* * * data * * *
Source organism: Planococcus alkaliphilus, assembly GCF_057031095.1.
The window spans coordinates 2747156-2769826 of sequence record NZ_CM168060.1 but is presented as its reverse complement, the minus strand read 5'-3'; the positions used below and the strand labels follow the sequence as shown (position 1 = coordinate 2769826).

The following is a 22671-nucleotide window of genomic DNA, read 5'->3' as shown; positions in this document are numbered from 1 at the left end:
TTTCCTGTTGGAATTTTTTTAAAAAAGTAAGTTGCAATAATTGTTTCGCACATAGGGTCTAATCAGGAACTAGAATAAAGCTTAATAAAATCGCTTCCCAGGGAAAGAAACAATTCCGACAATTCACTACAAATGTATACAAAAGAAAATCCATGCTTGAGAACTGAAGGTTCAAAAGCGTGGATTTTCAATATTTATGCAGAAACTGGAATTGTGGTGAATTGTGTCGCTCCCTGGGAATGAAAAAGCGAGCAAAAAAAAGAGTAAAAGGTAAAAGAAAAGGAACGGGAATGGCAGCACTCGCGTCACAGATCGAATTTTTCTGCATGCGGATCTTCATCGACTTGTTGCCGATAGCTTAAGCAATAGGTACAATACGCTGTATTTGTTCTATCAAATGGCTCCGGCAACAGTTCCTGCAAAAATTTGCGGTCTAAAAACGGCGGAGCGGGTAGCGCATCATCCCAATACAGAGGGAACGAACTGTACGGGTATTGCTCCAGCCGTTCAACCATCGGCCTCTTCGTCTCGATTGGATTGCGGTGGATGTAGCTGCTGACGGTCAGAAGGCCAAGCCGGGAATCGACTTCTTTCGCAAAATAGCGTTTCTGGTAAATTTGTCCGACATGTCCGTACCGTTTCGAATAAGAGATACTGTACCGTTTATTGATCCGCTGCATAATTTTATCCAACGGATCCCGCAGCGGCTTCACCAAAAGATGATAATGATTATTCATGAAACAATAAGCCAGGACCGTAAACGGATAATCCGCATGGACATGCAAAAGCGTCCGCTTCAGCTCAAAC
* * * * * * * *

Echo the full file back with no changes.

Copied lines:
Source organism: Planococcus alkaliphilus, assembly GCF_057031095.1.
The window spans coordinates 2747156-2769826 of sequence record NZ_CM168060.1 but is presented as its reverse complement, the minus strand read 5'-3'; the positions used below and the strand labels follow the sequence as shown (position 1 = coordinate 2769826).

The following is a 22671-nucleotide window of genomic DNA, read 5'->3' as shown; positions in this document are numbered from 1 at the left end:
TTTCCTGTTGGAATTTTTTTAAAAAAGTAAGTTGCAATAATTGTTTCGCACATAGGGTCTAATCAGGAACTAGAATAAAGCTTAATAAAATCGCTTCCCAGGGAAAGAAACAATTCCGACAATTCACTACAAATGTATACAAAAGAAAATCCATGCTTGAGAACTGAAGGTTCAAAAGCGTGGATTTTCAATATTTATGCAGAAACTGGAATTGTGGTGAATTGTGTCGCTCCCTGGGAATGAAAAAGCGAGCAAAAAAAAGAGTAAAAGGTAAAAGAAAAGGAACGGGAATGGCAGCACTCGCGTCACAGATCGAATTTTTCTGCATGCGGATCTTCATCGACTTGTTGCCGATAGCTTAAGCAATAGGTACAATACGCTGTATTTGTTCTATCAAATGGCTCCGGCAACAGTTCCTGCAAAAATTTGCGGTCTAAAAACGGCGGAGCGGGTAGCGCATCATCCCAATACAGAGGGAACGAACTGTACGGGTATTGCTCCAGCCGTTCAACCATCGGCCTCTTCGTCTCGATTGGATTGCGGTGGATGTAGCTGCTGACGGTCAGAAGGCCAAGCCGGGAATCGACTTCTTTCGCAAAATAGCGTTTCTGGTAAATTTGTCCGACATGTCCGTACCGTTTCGAATAAGAGATACTGTACCGTTTATTGATCCGCTGCATAATTTTATCCAACGGATCCCGCAGCGGCTTCACCAAAAGATGATAATGATTATTCATGAAACAATAAGCCAGGACCGTAAACGGATAATCCGCATGGACATGCAAAAGCGTCCGCTTCAGCTCAAAC